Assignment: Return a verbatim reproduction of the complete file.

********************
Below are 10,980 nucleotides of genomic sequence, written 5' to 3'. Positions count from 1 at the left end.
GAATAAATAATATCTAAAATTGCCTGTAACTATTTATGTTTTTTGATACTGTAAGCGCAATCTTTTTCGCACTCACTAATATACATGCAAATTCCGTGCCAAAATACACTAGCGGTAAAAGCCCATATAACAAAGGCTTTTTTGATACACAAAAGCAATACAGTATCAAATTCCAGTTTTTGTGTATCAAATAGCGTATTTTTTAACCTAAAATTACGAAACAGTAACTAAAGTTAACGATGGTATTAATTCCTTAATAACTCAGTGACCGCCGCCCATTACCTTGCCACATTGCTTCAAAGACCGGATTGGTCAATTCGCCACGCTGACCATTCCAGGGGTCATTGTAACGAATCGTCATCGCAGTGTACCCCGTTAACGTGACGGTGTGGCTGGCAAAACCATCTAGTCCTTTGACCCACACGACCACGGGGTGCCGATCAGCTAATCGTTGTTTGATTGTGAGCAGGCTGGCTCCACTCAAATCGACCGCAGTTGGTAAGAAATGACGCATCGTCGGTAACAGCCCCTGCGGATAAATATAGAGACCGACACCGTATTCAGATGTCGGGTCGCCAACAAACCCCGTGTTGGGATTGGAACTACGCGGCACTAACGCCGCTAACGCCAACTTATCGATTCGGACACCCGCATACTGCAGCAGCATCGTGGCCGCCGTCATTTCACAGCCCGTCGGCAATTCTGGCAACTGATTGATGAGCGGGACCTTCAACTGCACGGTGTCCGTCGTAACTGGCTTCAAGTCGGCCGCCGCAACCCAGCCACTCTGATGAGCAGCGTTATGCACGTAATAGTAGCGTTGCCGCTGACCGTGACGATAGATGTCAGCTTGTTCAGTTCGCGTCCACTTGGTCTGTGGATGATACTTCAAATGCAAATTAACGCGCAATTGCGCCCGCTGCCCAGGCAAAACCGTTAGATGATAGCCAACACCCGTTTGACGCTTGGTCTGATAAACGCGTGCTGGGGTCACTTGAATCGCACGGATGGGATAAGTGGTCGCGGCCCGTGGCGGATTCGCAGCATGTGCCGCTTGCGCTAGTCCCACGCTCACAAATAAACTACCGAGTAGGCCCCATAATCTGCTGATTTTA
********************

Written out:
Below are 10,980 nucleotides of genomic sequence, written 5' to 3'. Positions count from 1 at the left end.
GAATAAATAATATCTAAAATTGCCTGTAACTATTTATGTTTTTTGATACTGTAAGCGCAATCTTTTTCGCACTCACTAATATACATGCAAATTCCGTGCCAAAATACACTAGCGGTAAAAGCCCATATAACAAAGGCTTTTTTGATACACAAAAGCAATACAGTATCAAATTCCAGTTTTTGTGTATCAAATAGCGTATTTTTTAACCTAAAATTACGAAACAGTAACTAAAGTTAACGATGGTATTAATTCCTTAATAACTCAGTGACCGCCGCCCATTACCTTGCCACATTGCTTCAAAGACCGGATTGGTCAATTCGCCACGCTGACCATTCCAGGGGTCATTGTAACGAATCGTCATCGCAGTGTACCCCGTTAACGTGACGGTGTGGCTGGCAAAACCATCTAGTCCTTTGACCCACACGACCACGGGGTGCCGATCAGCTAATCGTTGTTTGATTGTGAGCAGGCTGGCTCCACTCAAATCGACCGCAGTTGGTAAGAAATGACGCATCGTCGGTAACAGCCCCTGCGGATAAATATAGAGACCGACACCGTATTCAGATGTCGGGTCGCCAACAAACCCCGTGTTGGGATTGGAACTACGCGGCACTAACGCCGCTAACGCCAACTTATCGATTCGGACACCCGCATACTGCAGCAGCATCGTGGCCGCCGTCATTTCACAGCCCGTCGGCAATTCTGGCAACTGATTGATGAGCGGGACCTTCAACTGCACGGTGTCCGTCGTAACTGGCTTCAAGTCGGCCGCCGCAACCCAGCCACTCTGATGAGCAGCGTTATGCACGTAATAGTAGCGTTGCCGCTGACCGTGACGATAGATGTCAGCTTGTTCAGTTCGCGTCCACTTGGTCTGTGGATGATACTTCAAATGCAAATTAACGCGCAATTGCGCCCGCTGCCCAGGCAAAACCGTTAGATGATAGCCAACACCCGTTTGACGCTTGGTCTGATAAACGCGTGCTGGGGTCACTTGAATCGCACGGATGGGATAAGTGGTCGCGGCCCGTGGCGGATTCGCAGCATGTGCCGCTTGCGCTAGTCCCACGCTCACAAATAAACTACCGAGTAGGCCCCATAATCTGCTGATTTTA